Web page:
I had been contemplating a new bike for many months now. I mean, Thelma is a bit old and a little heavy but she gets the job done, right? Did I really need a new bike? With a couple 70.3's on the schedule this year, I thought why not do something that will bring me happiness, make my life a little easier and hopefully faster? So, as a happy divorce present to myself, I bit the bullet.
|this match is|
So our "rides" have thus far been inside during our computrainer class which may have been a blessing in disguise. This presented the perfect opportunity to get used to the new position and gear set up within a controlled environment (ideal for those like me who are accident prone and tend to tip over...)
And then it happened.
The sun came out.
The trumpets sounded.
The call came.
Okay, so it didn't happen quite like that. More like, Hope is still unprepared and needs a water bottle cage ...
do you have one?
Yes I have one.
Can you put it on for me?
I don't know what to wear.
(Sigh.) Bike clothes.
I don't remember how to clip in and out.
(Shaking of the head and rolling eyes at irrational panic)
I'm freaking out.
Don't freak out (Dammit, woman. HTFU)
Peer pressure can be a wonderful thing. It was go time. There I was, with my stomach in my throat and heart pounding watching as my friends started to roll out from base camp. Gotta go now or get left behind. "Alright Jasper, we have to make this happen. Be good to me and I'll try really hard not to tip us over...." And then we were off.
It took me awhile to get comfortable, in my head and on the bike. I was nervous and scared to death. I had just gotten somewhat comfortable being in aero position on Thelma last year, but I wasn't in Kansas anymore. Jasper is a triathlon bike and this is what he was built for whereas Thelma was a roadie made to be like a TT bike. The fits are still night and day. Jasper is smaller, lighter and I don't have a lot of bike underneath me as I once did. You definitely feel every single bump, no matter how small, in the road. He also has me more forward and lower making getting down in aero position wobbly and entertaining. Mr. van Voo gave me great advice. In summary, "Suck it up Buttercup and get your ass in aero; it's the only way to get over being scared. Besides, on these bikes you are meant to be in aero and it will make your life easier." He was right. Before I even realized it, I was down in my bars more often than not, even in the pace line. And if I was lagging behind on a flat, the only way I could catch back up was drop in the bars. Actually, being down in my bars was the only way I could pull when it was my turn to be out in front. Aero on the down hills? At first I was like "hell to the no!" by the end, I was like "in the bars going 33mph down this bitch? no prob" (only a little scary and I'm not quite sure if I was breathing or not...haha!)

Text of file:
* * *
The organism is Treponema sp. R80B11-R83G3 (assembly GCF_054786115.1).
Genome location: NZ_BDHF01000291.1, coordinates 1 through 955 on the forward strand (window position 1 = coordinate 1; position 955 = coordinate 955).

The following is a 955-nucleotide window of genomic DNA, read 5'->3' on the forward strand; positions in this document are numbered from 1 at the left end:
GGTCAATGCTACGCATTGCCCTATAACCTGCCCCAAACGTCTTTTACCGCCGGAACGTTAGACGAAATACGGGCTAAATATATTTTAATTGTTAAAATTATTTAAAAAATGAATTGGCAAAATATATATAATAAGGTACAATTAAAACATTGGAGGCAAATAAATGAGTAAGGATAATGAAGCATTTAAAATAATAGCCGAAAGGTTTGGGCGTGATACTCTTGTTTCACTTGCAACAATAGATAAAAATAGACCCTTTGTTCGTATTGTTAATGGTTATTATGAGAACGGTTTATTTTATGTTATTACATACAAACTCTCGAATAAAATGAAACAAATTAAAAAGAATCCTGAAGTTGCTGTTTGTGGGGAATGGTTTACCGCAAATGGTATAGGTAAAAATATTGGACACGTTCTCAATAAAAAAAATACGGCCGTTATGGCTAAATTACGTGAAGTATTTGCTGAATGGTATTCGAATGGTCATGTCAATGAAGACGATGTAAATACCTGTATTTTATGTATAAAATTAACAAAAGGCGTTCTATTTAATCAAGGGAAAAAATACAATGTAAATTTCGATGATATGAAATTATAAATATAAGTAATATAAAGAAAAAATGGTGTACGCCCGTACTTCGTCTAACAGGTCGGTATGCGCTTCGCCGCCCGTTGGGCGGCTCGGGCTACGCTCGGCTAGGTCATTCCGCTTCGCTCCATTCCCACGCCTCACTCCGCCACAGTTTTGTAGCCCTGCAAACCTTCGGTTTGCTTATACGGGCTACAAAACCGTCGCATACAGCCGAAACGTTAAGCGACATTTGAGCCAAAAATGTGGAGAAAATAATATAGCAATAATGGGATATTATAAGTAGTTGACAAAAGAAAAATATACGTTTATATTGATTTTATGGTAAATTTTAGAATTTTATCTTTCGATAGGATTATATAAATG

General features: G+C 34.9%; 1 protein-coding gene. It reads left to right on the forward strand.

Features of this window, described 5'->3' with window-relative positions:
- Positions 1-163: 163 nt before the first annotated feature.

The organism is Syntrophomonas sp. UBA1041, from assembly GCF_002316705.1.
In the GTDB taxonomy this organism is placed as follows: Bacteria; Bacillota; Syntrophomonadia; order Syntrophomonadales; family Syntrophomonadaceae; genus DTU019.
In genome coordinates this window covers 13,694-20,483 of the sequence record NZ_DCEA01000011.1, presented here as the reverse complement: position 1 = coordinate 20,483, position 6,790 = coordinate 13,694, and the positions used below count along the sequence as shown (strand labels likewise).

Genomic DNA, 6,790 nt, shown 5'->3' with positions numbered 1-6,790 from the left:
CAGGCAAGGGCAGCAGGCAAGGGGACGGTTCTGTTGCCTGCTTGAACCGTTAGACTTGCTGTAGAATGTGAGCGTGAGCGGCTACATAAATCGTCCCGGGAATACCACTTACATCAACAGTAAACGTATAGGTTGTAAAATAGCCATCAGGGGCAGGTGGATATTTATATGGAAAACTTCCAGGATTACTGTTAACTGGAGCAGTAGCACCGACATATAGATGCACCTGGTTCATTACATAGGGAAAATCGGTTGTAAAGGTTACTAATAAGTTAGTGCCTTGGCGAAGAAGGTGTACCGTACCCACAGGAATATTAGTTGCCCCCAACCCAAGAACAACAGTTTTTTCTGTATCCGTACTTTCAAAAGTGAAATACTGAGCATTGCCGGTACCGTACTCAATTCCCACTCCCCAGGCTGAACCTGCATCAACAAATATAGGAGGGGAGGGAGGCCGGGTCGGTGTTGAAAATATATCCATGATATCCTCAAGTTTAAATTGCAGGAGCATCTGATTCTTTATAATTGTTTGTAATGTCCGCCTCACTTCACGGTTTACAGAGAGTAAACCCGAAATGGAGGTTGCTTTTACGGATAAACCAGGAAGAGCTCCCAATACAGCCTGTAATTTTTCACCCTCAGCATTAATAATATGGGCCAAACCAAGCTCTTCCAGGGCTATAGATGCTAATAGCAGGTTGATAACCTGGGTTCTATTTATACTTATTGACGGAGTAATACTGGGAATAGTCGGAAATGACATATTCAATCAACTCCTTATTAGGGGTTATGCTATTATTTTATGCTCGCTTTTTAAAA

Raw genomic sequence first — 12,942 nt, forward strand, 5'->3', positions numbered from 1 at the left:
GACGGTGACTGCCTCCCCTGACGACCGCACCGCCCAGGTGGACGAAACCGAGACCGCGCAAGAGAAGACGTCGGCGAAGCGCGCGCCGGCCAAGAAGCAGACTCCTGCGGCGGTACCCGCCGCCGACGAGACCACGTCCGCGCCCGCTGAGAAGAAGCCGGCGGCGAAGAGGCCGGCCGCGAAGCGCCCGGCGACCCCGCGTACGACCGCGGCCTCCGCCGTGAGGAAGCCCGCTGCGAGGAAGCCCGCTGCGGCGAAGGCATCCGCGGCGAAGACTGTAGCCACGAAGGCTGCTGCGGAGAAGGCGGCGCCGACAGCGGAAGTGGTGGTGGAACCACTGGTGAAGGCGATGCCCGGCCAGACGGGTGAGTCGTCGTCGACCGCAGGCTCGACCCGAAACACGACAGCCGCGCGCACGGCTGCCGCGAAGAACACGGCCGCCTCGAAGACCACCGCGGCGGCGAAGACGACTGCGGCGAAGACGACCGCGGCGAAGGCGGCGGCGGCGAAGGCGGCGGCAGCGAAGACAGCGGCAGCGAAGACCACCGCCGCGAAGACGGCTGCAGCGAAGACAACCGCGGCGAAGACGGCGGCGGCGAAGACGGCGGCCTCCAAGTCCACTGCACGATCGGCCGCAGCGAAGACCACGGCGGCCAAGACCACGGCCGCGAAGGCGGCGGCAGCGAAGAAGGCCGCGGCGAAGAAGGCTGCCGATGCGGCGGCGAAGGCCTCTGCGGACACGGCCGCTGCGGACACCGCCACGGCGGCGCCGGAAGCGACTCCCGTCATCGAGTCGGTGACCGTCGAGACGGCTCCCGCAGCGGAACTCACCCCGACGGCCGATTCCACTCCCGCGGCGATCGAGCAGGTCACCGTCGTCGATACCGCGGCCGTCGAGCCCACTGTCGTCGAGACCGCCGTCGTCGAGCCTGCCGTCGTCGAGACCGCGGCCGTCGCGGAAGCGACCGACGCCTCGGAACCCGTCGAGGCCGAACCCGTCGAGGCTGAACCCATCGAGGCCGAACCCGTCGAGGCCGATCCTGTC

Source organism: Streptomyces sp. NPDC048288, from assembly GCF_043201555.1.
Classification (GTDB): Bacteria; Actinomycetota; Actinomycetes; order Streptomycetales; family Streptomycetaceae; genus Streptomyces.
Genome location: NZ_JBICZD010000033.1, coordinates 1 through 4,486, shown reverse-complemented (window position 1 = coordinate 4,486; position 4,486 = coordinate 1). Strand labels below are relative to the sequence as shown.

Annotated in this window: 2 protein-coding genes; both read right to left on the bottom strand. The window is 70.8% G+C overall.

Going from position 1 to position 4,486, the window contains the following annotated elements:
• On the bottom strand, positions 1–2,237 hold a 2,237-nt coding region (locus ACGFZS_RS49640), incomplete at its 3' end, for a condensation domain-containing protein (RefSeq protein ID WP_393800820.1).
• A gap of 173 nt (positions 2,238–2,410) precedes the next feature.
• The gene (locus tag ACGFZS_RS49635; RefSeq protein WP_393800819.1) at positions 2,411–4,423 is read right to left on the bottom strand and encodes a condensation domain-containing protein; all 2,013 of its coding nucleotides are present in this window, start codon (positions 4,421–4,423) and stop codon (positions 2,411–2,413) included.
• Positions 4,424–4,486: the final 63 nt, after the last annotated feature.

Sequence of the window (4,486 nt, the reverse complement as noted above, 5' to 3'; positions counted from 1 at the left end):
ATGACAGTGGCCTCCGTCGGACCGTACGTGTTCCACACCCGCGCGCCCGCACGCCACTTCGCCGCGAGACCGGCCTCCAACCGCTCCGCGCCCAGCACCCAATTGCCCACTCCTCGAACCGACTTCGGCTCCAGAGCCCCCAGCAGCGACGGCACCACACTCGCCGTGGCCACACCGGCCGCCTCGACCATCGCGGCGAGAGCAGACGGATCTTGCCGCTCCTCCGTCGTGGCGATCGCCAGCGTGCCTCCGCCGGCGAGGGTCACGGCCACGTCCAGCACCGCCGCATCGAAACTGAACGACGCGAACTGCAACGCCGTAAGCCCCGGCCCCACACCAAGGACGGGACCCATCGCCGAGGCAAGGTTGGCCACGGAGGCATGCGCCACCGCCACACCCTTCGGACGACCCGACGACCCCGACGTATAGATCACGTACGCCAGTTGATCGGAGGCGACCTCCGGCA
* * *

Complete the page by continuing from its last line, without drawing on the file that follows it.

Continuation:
I'm afraid my pull segments may have been our slowest, so I hope they let me keep trying. I can see how pulling a few of your closest friends as a great way to build bike strength!
It's no secret my weakness is hills. And as much as I hate hills, curse them, cry on them, whine on them and feel like my legs are going to spontaneously combust while trying to get up them; I am thankful, grateful and happy that my friends put up with my shenanigans and make me do them!
It is they who will make me stronger.
So, that was my Sunday. I haven't forgotten how much I missed these group rides, but yesterday was definitely a reminder. It brought back many happy memories of last summer and it was a promise to make new memories with old friends and new friends I get to call my teammates.
And let me tell you what. If I had any doubts or buyers guilt, both are LONG GONE now. Jasper is one lean, mean, quick little machine!
All eyes on Raleigh 70.3.
Suck it up Buttercup!
Special shout out to Inside Out Sports, Melissa Bell, Bob Nixon and James Haycraft for getting me on Sir Jasper McHotWheels. One sexy bad ass.